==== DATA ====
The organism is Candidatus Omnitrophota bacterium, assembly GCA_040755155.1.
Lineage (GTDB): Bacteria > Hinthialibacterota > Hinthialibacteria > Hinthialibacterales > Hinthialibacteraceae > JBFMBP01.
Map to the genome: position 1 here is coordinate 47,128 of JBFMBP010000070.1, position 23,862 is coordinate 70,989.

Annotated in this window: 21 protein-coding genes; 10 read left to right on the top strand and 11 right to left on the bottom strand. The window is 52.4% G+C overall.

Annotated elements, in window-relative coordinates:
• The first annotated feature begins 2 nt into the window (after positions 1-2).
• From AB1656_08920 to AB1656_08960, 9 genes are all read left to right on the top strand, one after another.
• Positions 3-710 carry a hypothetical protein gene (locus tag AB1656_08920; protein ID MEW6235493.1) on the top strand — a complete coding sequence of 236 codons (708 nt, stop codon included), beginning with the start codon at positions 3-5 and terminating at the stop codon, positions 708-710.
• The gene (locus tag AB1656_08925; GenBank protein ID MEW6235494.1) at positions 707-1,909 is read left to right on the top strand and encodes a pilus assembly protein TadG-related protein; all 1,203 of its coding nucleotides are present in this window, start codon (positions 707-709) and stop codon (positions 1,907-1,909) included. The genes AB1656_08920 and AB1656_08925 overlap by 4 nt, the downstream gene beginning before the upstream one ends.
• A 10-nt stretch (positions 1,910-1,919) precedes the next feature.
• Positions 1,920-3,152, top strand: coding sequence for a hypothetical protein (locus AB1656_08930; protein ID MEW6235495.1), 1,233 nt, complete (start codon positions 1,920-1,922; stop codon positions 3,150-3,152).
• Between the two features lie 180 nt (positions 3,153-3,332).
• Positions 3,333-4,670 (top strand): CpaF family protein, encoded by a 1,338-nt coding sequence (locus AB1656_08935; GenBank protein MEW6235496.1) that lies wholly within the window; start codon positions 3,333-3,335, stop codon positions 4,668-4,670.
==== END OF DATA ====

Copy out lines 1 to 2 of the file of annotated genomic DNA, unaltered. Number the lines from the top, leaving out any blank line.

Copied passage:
The organism is Candidatus Omnitrophota bacterium, assembly GCA_040755155.1.
Lineage (GTDB): Bacteria > Hinthialibacterota > Hinthialibacteria > Hinthialibacterales > Hinthialibacteraceae > JBFMBP01.